Lives of the fellows

Arthur Sewell Wesson

b.5 April 1904 d.8 May 1946
MB BS Lond(1926) MD Lond(1938) MRCP(1928) FRCS(1936) FRCP(1944)

Arthur Sewell Wesson was born at East Sheen, the youngest of four sons of Frederick William Wesson, solicitor’s clerk, and his wife, the former Louise Haynes Sewell. He was educated at Merchant Taylors’ School, where he was a scholar, and thereafter at University College and University College Hospital, London, where he became house physician to Professor T. R. Elliott, house surgeon to Mr Gwynne Williams, and finally resident medical officer. Subsequently he went to Queen’s Hospital, Birmingham, as a pathologist, and later to the Mile End Hospital, London, where he was deputy medical superintendent.

In 1936 his parent teaching hospital decided to raise the status of the officer-in-charge of the physiotherapy department to that of honorary physician and, after a year of post-graduate study in the United States, Wesson was elected. In the short period between his appointment in 1937 and the outbreak of war he rapidly improved the standing of the department, and physical medicine at University College Hospital soon came to be regarded as a clinical as well as a therapeutic specialty.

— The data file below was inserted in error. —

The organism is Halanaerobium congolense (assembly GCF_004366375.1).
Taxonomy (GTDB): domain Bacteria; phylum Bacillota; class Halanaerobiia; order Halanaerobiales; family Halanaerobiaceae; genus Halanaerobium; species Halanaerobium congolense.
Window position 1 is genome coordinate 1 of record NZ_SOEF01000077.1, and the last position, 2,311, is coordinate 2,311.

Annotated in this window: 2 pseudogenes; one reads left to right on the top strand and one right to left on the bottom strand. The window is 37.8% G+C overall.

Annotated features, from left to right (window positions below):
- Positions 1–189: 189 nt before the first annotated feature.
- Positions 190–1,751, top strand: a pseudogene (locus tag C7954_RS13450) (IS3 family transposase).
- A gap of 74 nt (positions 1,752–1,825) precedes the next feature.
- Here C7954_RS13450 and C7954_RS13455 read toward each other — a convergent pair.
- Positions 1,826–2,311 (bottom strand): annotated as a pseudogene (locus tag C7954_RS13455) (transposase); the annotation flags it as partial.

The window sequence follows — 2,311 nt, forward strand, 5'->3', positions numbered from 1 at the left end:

In 1940 he joined Frank Howitt’s army team of physical medicine specialists, and did outstanding work in physical development centres in this country and in rehabilitation units in England, North Africa and Italy. He returned to civilian life in the autumn of 1945, but almost immediately contracted the illness from which he died the following May.

Essentially a team-worker, Wesson effaced himself to secure the co-operation and co-ordination of his colleagues, both medical and auxiliary, for he realised that therein lay the key to successful reablement. His cheerfulness and unfailing happy approach sometimes obscured the scope of his knowledge, but it secured the devotion of the physiotherapists, and physical-training instructors whom he delighted to teach, and of his patients who received every ounce of his energy. The concern of his friends of all ages during his illness and their grief when he died were testimony to his charm and ability, and to their affection for him. He was unmarried.

Richard R Trail

[Brit.med.J., 1946, 1, 816, 854; Lancet, 1946, 1, 801-02; Lives R.C.S., 835.]

(Volume V, page 442)

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